In a recent circular, the Ministry of Electronics and Information Technology has made it compulsory for all virtual asset service providers to store the ‘know your customer’ (KYC) details and transaction records of their users for a period of five years. Crypto industry experts have cited this as a positive step towards compliance and user safety on crypto platforms. However, some experts believe that this will lead to an increase in the compliance burden for exchanges.
“These new data storage guidelines will increase the compliance burden for exchanges. The high cost of compliance might lead them to explore new geographies. This will test the resilience of the exchanges that are already battling with low trade volumes, as well as the shadow ban on banking and payment services,” says Sharat Chandra, vice president, research and strategy, EarthID, a Blockchain platform.
Saikat Dutta, Strategic advisor, The Dialogue, a public policy think tank, however, feels that the stated objective of CERT-In’s recent directive is to bridge the gap in cyber incidence analyses by having access to more information and data to enhance cyber security.
“The guidelines mandate service providers (VPS, VPN etc.), intermediaries, data centres and body corporate to synchronise ICT system clocks, retain user data for five years, and report cyber incidents. In addition, it mandates that the virtual asset service providers, virtual asset exchange providers, and custodian wallet providers mandatorily maintain all KYC information for five years,” he says.
Importantly, the recent rule is only relevant to cryptocurrency exchanges that hold custody of the crypto wallets on behalf of their users. In a custodial wallet, you won’t have full control over your funds – nor the ability to sign transactions and manage your private keys for yourself.
Dileep Seinberg, founder and CEO, MuffinPay, a bill payment and utility token services, says that this move “indicates that the government is positive on crypto, and that it needs better measures of control and regulations similar to the ones in place for mutual funds, stock and bonds”.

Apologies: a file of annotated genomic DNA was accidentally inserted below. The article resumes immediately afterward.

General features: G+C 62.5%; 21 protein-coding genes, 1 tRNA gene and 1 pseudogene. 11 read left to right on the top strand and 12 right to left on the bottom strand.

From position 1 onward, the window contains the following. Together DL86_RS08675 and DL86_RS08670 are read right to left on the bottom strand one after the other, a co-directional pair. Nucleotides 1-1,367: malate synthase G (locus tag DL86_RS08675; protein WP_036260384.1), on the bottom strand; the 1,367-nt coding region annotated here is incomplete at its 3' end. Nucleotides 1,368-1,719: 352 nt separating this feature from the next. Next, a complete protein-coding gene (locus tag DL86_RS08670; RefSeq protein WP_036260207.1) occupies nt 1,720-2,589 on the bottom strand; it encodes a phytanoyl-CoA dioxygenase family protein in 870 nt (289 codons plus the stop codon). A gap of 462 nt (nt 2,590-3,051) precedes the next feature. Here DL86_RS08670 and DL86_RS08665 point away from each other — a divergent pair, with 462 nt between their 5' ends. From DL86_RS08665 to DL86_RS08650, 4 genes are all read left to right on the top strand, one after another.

“This should be motivating the share market investors who look for new avenues for investment,” he says.
Dutta explained that this directive has multiple market-level implications. The first would be that as entities are pushed to connect their ICT systems with the Network Time Protocol (NTP) Server of the National Informatics Centre (NIC), or National Physical Laboratory (NPL), this would impact the service providers, which might disrupt services and hinder incident response. Second, mandating metadata retention from VPN service providers might compromise its trust quotient, thus impacting its business. In addition, compromising VPN would also impact Indian operations businesses which use VPN.
Moreover, the KYC requirement is broad, and could impact the operations of cloud service providers.
“The customer information sought under this requirement is sensitive and could deter consumers from availing the cloud services. As India’s cloud market is growing and we are looking at India to be a global hub of cloud computing, it is imperative that we refrain from placing additional burdens which may not help CERT-In achieve its objectives, while at the same time, it might affect the growth of cloud in India,” Dutta adds.
Gaurav Mehta, founder of Catax, a crypto taxation, auditing, and forensics start-up said that it will assist the FIU (Financial Intelligence Unit), CBDT (Central Board of Direct Taxes), NATGRID (National Intelligence Grid), and other law enforcement agencies in achieving their objectives more quickly by assisting them in gathering detailed information about crypto investments, wallets, money laundering, evasion, and other illicit activities conducted previously.